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Playing Youth Football Earlier Leads to Brain Damage

youth footballAt what age is it safest for kids to begin playing tackle football?  The current culture of parents obsessed with travel sports would have their child begin full contact as early as 5 years old.  But a new study of retired NFL players says you might want to hold off until at least age 12.

The National Football League recently agreed to pay $765 million for improved medical care and neurological testing to former players who claimed the league was aware, and ignored risks, of concussion injuries to players.  However, the damage may have been done long before the players reached the pros.

Researchers from Boston University found that former NFL players who began playing tackle football before age 12 showed greater decline in memory and cognitive function compared to former pros who began playing in their teens.

“It makes common sense that children, at a time of important brain development, should not be exposed to hundreds of hits to their heads,” Robert Stern, study author and a professor of neurology at the BU School of Medicine, told NBC News.

The researchers focused on age 12 as the significant cut off point because that’s the point of significant brain development, specifically for boys.  According to Stern, “blood flow to the brain increases, and brain structures such as the hippocampus, which is critical for memory, reach their highest volume.” Because of these changes, age 12 represents a “window of vulnerability when the brain may be especially sensitive to repeated trauma,” according to the BU researchers.

For this study, scientists examined 42 former NFL players, all of whom had suffered similar amounts of concussions over the course of their playing careers.  Half of the group began playing tackle football before age 12.  The participants were presented with a series of cognitive tests to measure any differences between the groups.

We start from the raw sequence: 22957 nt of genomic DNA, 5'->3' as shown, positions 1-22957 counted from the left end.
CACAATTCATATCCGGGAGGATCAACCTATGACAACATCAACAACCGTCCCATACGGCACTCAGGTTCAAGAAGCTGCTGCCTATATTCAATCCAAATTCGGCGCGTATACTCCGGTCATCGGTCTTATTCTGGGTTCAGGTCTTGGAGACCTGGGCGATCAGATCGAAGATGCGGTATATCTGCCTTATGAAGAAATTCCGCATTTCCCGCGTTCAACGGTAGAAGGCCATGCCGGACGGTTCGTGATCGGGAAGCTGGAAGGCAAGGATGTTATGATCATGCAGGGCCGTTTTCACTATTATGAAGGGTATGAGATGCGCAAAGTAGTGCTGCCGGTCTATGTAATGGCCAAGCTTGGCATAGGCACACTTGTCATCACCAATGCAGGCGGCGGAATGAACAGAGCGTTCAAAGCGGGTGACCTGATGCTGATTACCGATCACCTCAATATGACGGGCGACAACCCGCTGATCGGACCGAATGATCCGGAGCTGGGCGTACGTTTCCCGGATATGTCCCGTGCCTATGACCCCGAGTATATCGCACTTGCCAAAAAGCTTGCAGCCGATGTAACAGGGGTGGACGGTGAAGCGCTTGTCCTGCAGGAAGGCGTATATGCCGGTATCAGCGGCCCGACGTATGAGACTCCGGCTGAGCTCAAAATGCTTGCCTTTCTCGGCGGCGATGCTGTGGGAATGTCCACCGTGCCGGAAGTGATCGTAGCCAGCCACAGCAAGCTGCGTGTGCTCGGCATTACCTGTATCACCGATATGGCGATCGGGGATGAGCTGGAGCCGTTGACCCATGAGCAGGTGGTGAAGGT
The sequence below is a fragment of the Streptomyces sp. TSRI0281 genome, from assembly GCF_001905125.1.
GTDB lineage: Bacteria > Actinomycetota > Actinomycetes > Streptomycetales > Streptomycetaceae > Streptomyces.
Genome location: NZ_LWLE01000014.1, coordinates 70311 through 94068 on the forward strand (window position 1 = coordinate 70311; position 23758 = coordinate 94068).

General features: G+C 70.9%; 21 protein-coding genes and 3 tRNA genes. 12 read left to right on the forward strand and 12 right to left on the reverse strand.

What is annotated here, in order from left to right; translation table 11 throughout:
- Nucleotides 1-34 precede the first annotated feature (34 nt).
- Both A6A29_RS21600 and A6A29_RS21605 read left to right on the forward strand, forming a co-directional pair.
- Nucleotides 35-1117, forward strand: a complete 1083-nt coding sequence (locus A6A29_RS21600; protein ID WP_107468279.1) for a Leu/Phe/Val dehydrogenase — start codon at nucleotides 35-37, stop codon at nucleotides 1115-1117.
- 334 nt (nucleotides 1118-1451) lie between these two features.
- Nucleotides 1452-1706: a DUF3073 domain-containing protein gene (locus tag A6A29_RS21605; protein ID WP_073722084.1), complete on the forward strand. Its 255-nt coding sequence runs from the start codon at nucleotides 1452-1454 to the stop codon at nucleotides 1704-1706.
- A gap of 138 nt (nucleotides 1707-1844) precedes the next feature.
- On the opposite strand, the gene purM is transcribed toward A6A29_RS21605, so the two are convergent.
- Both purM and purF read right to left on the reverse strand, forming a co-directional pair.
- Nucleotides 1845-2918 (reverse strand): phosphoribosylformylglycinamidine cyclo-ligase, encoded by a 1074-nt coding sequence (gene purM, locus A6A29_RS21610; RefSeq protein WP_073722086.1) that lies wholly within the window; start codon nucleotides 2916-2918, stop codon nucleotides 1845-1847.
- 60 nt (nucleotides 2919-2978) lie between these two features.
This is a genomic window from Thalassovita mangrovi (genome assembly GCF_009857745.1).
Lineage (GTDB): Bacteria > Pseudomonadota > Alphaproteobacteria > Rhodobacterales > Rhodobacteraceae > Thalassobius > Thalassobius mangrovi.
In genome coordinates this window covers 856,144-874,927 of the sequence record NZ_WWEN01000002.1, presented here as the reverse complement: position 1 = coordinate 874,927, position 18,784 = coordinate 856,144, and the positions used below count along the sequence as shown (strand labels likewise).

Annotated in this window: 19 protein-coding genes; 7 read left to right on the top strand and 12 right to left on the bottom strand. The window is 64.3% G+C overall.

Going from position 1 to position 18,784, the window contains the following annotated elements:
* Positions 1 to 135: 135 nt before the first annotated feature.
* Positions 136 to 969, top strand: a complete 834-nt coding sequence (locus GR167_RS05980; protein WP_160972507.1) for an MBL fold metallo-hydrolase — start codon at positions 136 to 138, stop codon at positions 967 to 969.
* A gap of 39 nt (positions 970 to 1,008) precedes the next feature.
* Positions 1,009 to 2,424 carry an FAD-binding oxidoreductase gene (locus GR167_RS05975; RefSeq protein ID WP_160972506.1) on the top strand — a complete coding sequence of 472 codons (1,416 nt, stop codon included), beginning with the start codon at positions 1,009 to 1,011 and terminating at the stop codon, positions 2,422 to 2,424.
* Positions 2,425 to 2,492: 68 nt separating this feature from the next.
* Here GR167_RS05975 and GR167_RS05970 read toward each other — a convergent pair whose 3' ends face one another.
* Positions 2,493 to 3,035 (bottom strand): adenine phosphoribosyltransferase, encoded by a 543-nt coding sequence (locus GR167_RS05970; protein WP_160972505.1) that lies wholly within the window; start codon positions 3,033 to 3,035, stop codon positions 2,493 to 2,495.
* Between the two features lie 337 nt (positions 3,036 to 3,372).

A reading test determined the ability read and pronounce words of increasing difficulty. A memory test presented a list of words and measured immediate and delayed recall. And a third test measured mental flexibility and problem solving through organizing a deck of cards.

The researchers found that the group that began playing tackle football prior to age 12 performed worse on all tests and as much as 20 percent below the group that began playing at an older age.

“We were surprised by how striking the results were,” said study co-author Julie Stamm, a BU PhD candidate in anatomy and neurobiology. “Every single test was significantly different, by a lot.” The study appears in the current issue of the journal Neurology.

In an accompanying editorial, Christopher M. Filley, a fellow with the American Academy of Neurology, writes that “every child aged 9 to 12 can be exposed to 240 head impacts during a single football season.”

There are almost 5 million kids participating in youth football.  As many as 3.8 million concussions occur annually due to participation in youth sports. The study researchers suggest increased study of the effects of early participation and increased safety precautions.

“No eight-year-old should play a sport with his friends and end up with long-term problems,” Stamm said. “We just want kids to play sports more safely.”

-Brad Broker

(Photo by Stuart Seeger via Flickr)

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